The professions have Attorney bookends and Physician bookends. Animals are popular when it comes to bookends. Other wildlife that people celebrate in this form are eagle bookends and frog bookends. Lucky animals include elephant bookends. Many people believe that elephants are lucky, especially if their trunks are facing upwards.

Sports are popular in this field especially golf bookends. Bookends are a great way to decorate the house with a theme. One popular home decorating theme is a throwback from our great beach vacations, the nautical theme and the nautical bookend.

But, the librarian/English teach in me cannot ignore books or bookends! Like a bloodhound, I will seek and find!

Sunday, December 12, 2010

“Thousands of candles can be lit from a single candle,

and the life of the candle will not be shortened. Happiness never decreases by being shared.” ~ Buddha
In the spirit of sharing, which the holiday season is all about, I am lighting a candle for a co-op in Cape May, NJ, The West End Garage.
My shop is north of Cape May...about 15 miles...but you know when I find a neat place, I will feature it here...like Bittersweet Farm, Etc in Salem, NJ, or even Anthropologie. Many in retail are not into sharing...I believe small shops in particular need to hold on to each other in these times when Walmarts, Targets, and TJs are constantly taking aim.

We took a night off from auction to go to Cape May for a Holiday Art Extravaganza in the ballroom at the Wilbraham Mansion. I believe it is important to support the American artisan in these days when Made in China is so prevalent.

There were wonderful treasures...I got a new hat, a wonderful necklace, and a neat print reproduced on a card.
When we came out, we looked across the street and saw a shop all lit up.
Not one to pass up a shop, we wandered over, and here was the home, The West End Garage, for these artisans who were a part of the extravaganza. In the front of the shop are the artists' booths...



Then, as you wander through the rest of this converted building (a former car dealer & garage), small booths mix old and new treasures.

How about picking a vintage outfit off the rack for that holiday party?























Or, some old ornaments for your tree?
































How about a unique piece of furniture - real wood - not pressed sawdust!
Some of the accessories have been replaced...but handles that were grabbed for decades do wear out. The purists when it comes to vintage may not appreciate the piece where some care has been taken to restore it, but, in my mind, that is what this business is all about...giving something a chance to live again. Would we be so lucky to be renewed for another 100+ years!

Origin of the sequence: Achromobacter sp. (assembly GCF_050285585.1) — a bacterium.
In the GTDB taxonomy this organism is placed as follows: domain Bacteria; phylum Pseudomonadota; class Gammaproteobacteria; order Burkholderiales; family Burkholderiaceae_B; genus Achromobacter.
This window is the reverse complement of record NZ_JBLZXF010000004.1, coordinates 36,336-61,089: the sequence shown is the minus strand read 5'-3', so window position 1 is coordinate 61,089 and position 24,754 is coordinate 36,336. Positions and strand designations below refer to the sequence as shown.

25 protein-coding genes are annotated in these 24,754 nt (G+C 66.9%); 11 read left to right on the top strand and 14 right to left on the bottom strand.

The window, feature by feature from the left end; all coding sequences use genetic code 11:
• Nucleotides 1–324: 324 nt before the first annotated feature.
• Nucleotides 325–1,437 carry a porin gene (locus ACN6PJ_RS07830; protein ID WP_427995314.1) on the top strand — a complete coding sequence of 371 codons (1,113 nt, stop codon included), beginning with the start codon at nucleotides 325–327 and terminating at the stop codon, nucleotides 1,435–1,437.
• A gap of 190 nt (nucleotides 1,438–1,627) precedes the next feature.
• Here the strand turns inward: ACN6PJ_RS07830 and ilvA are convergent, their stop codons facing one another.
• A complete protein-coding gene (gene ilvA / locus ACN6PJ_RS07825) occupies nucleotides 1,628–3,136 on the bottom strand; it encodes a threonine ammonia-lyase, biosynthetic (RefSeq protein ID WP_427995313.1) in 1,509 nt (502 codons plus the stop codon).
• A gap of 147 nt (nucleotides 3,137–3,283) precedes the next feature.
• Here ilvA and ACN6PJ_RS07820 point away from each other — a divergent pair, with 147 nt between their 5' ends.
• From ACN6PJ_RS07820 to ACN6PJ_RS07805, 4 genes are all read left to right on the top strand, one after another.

I think these kinds of places and events are what the season of giving should be all about. Not the madness of a "black" Friday or camping out all night-or week-for a piece of electronic equipment. Just strolling about and when something catches your eye, it invokes a reason for the season. I found a neat scarf for my best friend who is politically wired
...it will be neatly tucked into her Christmas box...a wonderful last minute find...it was karma that I did not have the box ready to mail! Here are the scenes from the little shops within the West End...far more appealing than stuff on metal shelves and end caps!
















































So, wherever you live, maybe you could search out that little shop
...or take a drive to town instead of to the mall.
You can still go to the big box or the mall, but for a touch of the spirit of Christmas past try lighting a small candle for that little shop down the road or in town.

Sunday, December 5, 2010

How did it get so late so soon?

It's night before it's afternoon. December is here before it's June. My goodness how the time has flewn. How did it get so late so soon? ~ Dr. Seuss

I always think of December as a month where everyone is rushing to get to the end, and the holidays play a big part in this hysteria. As a college teacher, I am looking at finals and grades mixed in with cookie making, card sending, and gift wrapping.

Every now and then, it is just fun to remember life before all that growing up took place. Whenever I pick up some vintage ornaments or decorations, I am 6 not 62.

I love the faded paint on these 40s-50s ornaments.























Then, you have the boxes that are proudly labeled "American Made." Lots of luck finding a new box of balls with that label on today!
I love this box and contents...


And I also love the boxes when the previous owner carefully wrapped each ball in tissue before putting it away. Something about that gesture says caring...
Then you have the Santa planters...they held candy or a plant...the faces on the Santas are comforting...
The 50s brought all the plastic accents also...these little boots originally held lollipops or candy canes, and after the candy was eaten, they became ornaments. The cotton batting around the top has disappeared with time, but they are still charming.
So, as you march into December, consider a piece of Christmas past...